- The Washington Times - Friday, March 23, 2001

William Sessler's late father, Arthur, was a partner in the Prince Pontiac/Oldsmobile dealership that opened late in 1960 in Manassas, Va.
Since the new operation didn't have any trade-ins to fill the used-car lot, a buyer was sent to scour the auctions far and wide for good used cars.
In the autumn of 1961, as Mr. Sessler recalls, the buyer was in North Carolina at an auction on a cold and rainy day. When the dead last car crossed the block it caught his eye, so he purchased the black 1933 Pontiac with white pinstripes.
The buyer drove the old even then car home to Manassas where Mr. Sessler's father fell in love with it. "My dad saw it," Mr. Sessler recounts, "and took it home."
What wasn't there to like? The handsome Pontiac had a hand brake sprouting from the floor, alongside a gear shift lever that operates a three-speed synchromesh transmission. Most important, Mr. Sessler explains, "This is the first year for this engine. It's the king of the straight eights."
The 223-cubic-inch engine produces 77 horsepower. Four large vertical louvers on each side of the engine hood help keep the eight cylinders running cool.
Three or four years later Mr. Sessler was idly looking through the list of used cars owned by the auto dealership and noticed the 1933 Pontiac on the list even though his father had laid claim to it years before.
After bringing the overlooked fact to his father's attention, his father purchased it and took legal title.
For the next two decades both father and son enjoyed driving the 3,020-pound, four-door sedan on special occasions. Even in the heat of summer the Fisher No-Draft Ventilation system, featuring the wind-stream principle, keeps the occupants comfortable.
From bumper to bumper the Pontiac stretches 1 1/2 inches longer than 15 feet. It rides on a 115-inch wheelbase with a ground clearance of 8 inches.
In 1983 Mr. Sessler steered the 40-spoke wheels toward an antique auto gathering in Hershey, Pa. Fortunately his father was close behind in another vehicle.
They weren't even halfway there when, with no warning, a rod came blasting through the side of the engine. That certainly ruined their outing.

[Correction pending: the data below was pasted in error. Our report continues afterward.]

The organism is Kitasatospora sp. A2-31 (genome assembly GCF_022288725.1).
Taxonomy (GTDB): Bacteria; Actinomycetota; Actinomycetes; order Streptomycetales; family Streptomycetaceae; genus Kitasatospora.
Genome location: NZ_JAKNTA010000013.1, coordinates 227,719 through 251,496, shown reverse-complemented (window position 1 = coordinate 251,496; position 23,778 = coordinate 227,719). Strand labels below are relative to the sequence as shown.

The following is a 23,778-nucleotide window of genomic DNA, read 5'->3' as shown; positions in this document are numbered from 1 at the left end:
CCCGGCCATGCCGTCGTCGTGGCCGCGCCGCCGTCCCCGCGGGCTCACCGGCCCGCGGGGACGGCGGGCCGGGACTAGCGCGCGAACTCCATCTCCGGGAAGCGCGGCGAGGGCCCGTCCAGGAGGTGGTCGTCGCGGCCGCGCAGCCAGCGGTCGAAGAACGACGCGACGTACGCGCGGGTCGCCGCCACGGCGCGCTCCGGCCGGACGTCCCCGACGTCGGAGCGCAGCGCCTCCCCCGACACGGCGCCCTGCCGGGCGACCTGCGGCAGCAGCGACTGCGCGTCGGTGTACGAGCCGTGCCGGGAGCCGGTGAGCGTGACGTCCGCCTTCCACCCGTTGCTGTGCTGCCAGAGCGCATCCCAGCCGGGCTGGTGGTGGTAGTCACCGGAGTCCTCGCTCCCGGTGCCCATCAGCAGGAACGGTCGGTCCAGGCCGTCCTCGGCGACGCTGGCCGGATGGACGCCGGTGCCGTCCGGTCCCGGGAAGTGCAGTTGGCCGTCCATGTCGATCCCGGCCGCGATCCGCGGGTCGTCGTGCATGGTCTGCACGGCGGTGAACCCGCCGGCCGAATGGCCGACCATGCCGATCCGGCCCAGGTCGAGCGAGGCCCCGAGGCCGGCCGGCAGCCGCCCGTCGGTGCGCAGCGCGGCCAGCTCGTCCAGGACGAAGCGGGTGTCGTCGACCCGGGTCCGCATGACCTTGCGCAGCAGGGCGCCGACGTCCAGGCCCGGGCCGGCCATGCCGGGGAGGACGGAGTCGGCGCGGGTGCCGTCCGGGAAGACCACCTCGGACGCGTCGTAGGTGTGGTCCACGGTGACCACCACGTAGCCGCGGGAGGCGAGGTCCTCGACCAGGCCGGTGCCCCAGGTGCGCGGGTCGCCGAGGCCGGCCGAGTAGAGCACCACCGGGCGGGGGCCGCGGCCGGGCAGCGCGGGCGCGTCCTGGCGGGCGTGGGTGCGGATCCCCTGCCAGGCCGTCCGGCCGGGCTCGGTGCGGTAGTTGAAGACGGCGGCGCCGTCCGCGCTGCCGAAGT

After getting the Pontiac towed, the father and son proceeded on to Hershey and spend the day shopping for a replacement straight eight engine and assorted parts.
With the disabled Pontiac at home, Mr. Sessler's father asked him what he wanted to do with the car.
"We might as well restore it," Mr. Sessler responded.
That's when they began to take apart the entire car. A couple of similar parts cars were bought, one of which provided the engine. The other parts car donated the metal shroud for the spare tire at the rear of the car. A carburetor came from the Hershey flea market.
From the shovel-style V-shaped radiator tilted back gracefully to the gas cap on the 18-gallon tank at the rear, the entire car was restored.
An unhappy surprise occurred when it was discovered that the wooden framework around which the body was formed needed to be replaced. "New wood for the top and the doors was needed," Mr. Sessler said. Each of the four doors required about $1,000 of woodwork, he painfully recalls.
After the body was stripped, Mr. Sessler received a happy surprise. "It had never even been dented," he reports. With a perfectly pristine body before him Mr. Sessler decided to paint the body Martini brown with Wilshire brown fenders accented by apple green wheels and pinstripes. Of course, the insert in the top is black.
The rear window and the farthest rear side windows all are capped with pull-down privacy shades, a nice touch designed to differentiate the Pontiac from the Chevrolet.
Above the three-spoke steering wheel is the single visor. The Pontiac does have two wipers and a 100 mph speedometer. "I've had it up to 65 mph years ago," Mr. Sessler confesses.
A cowl vent helps to cool the interior, and a four-door under-dashboard heater is there to knock off wintry chills.
After about three years of labor the restoration of the Pontiac was as complete as a restoration ever is.
Thereafter, the Sesslers took their car to several Antique Automobile Club of America shows and won several prestigious awards. Since his father's death, Mr. Sessler has, in deference to his dad, retired the car. It only makes occasional appearances now.
When he does take the top-heavy Pontiac on an outing, he makes certain that the radiator, crankcase and gas tank are full, as well as the 5.25x17-inch tires.
Mr. Sessler is a firm believer that if you take care of your car, it will take care of you, even if it is 68 years old.


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